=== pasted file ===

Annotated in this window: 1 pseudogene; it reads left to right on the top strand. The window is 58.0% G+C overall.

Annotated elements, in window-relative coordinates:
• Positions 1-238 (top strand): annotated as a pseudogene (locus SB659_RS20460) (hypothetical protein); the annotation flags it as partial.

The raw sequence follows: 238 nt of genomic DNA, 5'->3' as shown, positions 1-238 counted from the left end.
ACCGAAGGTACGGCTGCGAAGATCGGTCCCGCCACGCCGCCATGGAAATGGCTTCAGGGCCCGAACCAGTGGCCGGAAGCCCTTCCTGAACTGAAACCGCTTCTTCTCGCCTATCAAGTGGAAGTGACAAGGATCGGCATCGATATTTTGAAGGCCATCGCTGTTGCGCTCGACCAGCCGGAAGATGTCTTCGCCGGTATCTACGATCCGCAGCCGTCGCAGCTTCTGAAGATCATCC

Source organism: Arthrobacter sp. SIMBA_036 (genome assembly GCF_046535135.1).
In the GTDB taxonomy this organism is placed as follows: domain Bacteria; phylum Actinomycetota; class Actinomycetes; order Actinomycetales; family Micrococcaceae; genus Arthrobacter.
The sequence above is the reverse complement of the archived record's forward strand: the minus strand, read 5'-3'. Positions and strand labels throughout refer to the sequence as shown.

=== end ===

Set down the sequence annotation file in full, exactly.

Annotated in this window: 1 pseudogene; it reads left to right on the top strand. The window is 58.0% G+C overall.

Annotated elements, in window-relative coordinates:
• Positions 1-238 (top strand): annotated as a pseudogene (locus SB659_RS20460) (hypothetical protein); the annotation flags it as partial.

The raw sequence follows: 238 nt of genomic DNA, 5'->3' as shown, positions 1-238 counted from the left end.
ACCGAAGGTACGGCTGCGAAGATCGGTCCCGCCACGCCGCCATGGAAATGGCTTCAGGGCCCGAACCAGTGGCCGGAAGCCCTTCCTGAACTGAAACCGCTTCTTCTCGCCTATCAAGTGGAAGTGACAAGGATCGGCATCGATATTTTGAAGGCCATCGCTGTTGCGCTCGACCAGCCGGAAGATGTCTTCGCCGGTATCTACGATCCGCAGCCGTCGCAGCTTCTGAAGATCATCC

Source organism: Arthrobacter sp. SIMBA_036 (genome assembly GCF_046535135.1).
In the GTDB taxonomy this organism is placed as follows: domain Bacteria; phylum Actinomycetota; class Actinomycetes; order Actinomycetales; family Micrococcaceae; genus Arthrobacter.
The sequence above is the reverse complement of the archived record's forward strand: the minus strand, read 5'-3'. Positions and strand labels throughout refer to the sequence as shown.